The world is demographically lopsided more than ever before: old people are concentrated in rich countries, and the rest of the world is crowded with the young. Whoever said that the young shall inherit the earth must think again. As nations get more affluent, their populations also get more aged. In an increasingly prosperous world, the future generations are losing entitlement.
The young are between the ages of 10 and 24, making a fourth of the global population. In 2010, an estimated 524 million people were aged 65 or older. By 2050, this number is expected to triple to 1.5 billion, nearly one-fourth of today's total population. Late marriage, singlehood, and fewer children might further skew the global demography with a greying population.
In today's world, the young have diminished clout and visibility. In the immediate past century, they fought wars, led revolutions, organized protests and spearheaded cultural movements. It was they who defied authorities, toppled tyrants, and broke barriers in the name of equality, freedom, and justice. But this century already seems barren for them. Except for gang fights, drugs, pornography, and militancy, the commitment of youth is vague and weak.
True, more of them are going to school, and more of them are working. Yet the figures released by the International Labor Organization show that two out of five young people are either not working or working in such ill-paid jobs that they cannot escape poverty. Surprisingly, youth unemployment is high in richer countries. It is 25 percent in Europe. In the USA, 17 percent of those between the ages of 16 and 29 are neither in school nor working.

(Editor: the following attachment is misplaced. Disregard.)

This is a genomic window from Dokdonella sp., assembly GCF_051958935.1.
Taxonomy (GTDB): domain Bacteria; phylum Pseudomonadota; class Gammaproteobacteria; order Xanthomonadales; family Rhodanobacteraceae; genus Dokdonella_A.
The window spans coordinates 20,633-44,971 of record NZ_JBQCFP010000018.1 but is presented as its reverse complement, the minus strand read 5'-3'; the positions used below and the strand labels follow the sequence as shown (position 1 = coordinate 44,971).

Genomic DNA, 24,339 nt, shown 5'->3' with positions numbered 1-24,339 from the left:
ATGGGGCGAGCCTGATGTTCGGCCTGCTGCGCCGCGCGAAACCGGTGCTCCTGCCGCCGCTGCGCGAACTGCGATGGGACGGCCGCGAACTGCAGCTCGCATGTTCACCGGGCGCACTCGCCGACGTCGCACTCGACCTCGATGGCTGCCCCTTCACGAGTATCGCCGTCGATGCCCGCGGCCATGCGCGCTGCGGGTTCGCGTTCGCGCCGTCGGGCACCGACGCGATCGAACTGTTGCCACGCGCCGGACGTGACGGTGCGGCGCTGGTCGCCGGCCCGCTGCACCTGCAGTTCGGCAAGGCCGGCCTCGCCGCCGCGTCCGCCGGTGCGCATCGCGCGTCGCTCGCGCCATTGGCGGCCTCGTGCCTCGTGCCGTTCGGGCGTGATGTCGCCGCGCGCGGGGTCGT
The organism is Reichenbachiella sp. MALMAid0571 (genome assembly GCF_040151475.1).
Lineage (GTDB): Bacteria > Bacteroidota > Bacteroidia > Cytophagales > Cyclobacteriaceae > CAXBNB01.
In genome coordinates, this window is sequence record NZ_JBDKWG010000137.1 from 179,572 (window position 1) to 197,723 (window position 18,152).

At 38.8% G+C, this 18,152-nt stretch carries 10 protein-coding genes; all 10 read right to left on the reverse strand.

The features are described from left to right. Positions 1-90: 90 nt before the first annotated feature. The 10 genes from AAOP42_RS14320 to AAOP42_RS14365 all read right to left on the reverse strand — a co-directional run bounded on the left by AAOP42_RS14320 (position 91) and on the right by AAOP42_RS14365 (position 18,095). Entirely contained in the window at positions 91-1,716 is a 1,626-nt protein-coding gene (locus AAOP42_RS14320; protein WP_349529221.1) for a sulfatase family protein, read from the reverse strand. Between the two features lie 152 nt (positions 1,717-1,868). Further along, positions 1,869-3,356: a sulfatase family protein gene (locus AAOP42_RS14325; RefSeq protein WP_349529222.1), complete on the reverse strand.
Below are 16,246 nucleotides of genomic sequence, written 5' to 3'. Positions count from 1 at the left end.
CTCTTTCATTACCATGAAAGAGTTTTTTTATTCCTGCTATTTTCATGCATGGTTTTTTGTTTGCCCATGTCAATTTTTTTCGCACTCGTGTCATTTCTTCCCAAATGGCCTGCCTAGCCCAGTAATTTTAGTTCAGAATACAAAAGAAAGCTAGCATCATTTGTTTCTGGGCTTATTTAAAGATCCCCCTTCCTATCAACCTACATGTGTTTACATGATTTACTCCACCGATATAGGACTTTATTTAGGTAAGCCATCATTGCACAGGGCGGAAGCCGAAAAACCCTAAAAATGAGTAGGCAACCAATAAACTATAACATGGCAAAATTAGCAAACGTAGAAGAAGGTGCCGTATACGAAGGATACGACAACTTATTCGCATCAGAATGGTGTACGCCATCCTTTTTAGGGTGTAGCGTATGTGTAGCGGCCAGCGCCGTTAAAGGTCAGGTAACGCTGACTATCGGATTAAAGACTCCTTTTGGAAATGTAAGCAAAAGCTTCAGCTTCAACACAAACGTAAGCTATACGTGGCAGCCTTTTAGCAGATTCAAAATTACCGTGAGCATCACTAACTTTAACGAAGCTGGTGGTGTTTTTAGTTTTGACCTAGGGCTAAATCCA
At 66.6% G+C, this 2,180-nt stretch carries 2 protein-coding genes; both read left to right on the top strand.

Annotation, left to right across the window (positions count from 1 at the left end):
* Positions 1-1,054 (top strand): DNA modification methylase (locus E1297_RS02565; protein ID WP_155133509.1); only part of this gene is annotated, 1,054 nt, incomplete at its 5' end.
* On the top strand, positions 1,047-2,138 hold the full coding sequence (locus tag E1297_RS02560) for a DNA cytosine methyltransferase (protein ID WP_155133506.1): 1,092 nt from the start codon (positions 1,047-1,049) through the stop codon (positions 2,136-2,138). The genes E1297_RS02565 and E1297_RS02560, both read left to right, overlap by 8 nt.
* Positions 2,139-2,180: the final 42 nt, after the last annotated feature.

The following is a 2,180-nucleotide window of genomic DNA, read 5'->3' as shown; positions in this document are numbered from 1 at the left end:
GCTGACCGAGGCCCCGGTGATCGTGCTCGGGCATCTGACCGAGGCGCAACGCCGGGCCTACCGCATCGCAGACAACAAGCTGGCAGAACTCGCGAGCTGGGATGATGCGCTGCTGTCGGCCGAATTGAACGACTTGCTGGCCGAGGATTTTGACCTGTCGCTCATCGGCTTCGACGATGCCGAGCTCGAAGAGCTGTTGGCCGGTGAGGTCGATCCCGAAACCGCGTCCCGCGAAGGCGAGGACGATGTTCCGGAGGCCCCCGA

The picture is opposite in developing countries. China, facing a shortage of young workers, had to end its decades-old one-child policy in 2015, allowing married couples to have two children. Many developed countries are tweaking their immigration policies to welcome young workers from less developed countries.
But the power of youth seems limited to the job market only. In the larger context, the young generations do not have an agenda to push. Excluding religious zeal, ideological footing is next to nothing. In so much as the youth of today are concerned, they are more prepared to follow than to lead.
For a country like Bangladesh where about 30 percent of the population is young, the future not only depends on them but it is entirely captive in their hands. Not a single sphere of life exists where hopes are not pinned on them. Whether in politics, education, invention, or any other thing, young people are expected to lead the way, breaking the status quo and ushering change.
And that has been happening in many cases. Many young Bangladeshis have earned national and international recognition for their leadership and talent. But those are more the exception than the rule. In most cases, the world is changing them instead of them changing the world. Always a bundle of energy, youth now seldom finds expression in doing daring things.
Young people could go without food, shelter, and medication for days to write poetry or explore a region or fight for a revolution. They could die for love, kill for it too. But all of these seem to have changed since they started indulging in pleasurable things. Sex, drugs, video games, mobile phones, the Internet, and the temptations of an easy life have taken the bite out of youth.
Given the size of its youth population, Bangladesh has as much right to be hopeful as fearful about their role. Not just a few success stories, but an overall involvement of the young minds hold the future in their hands. A lot of it depends on how they are handled.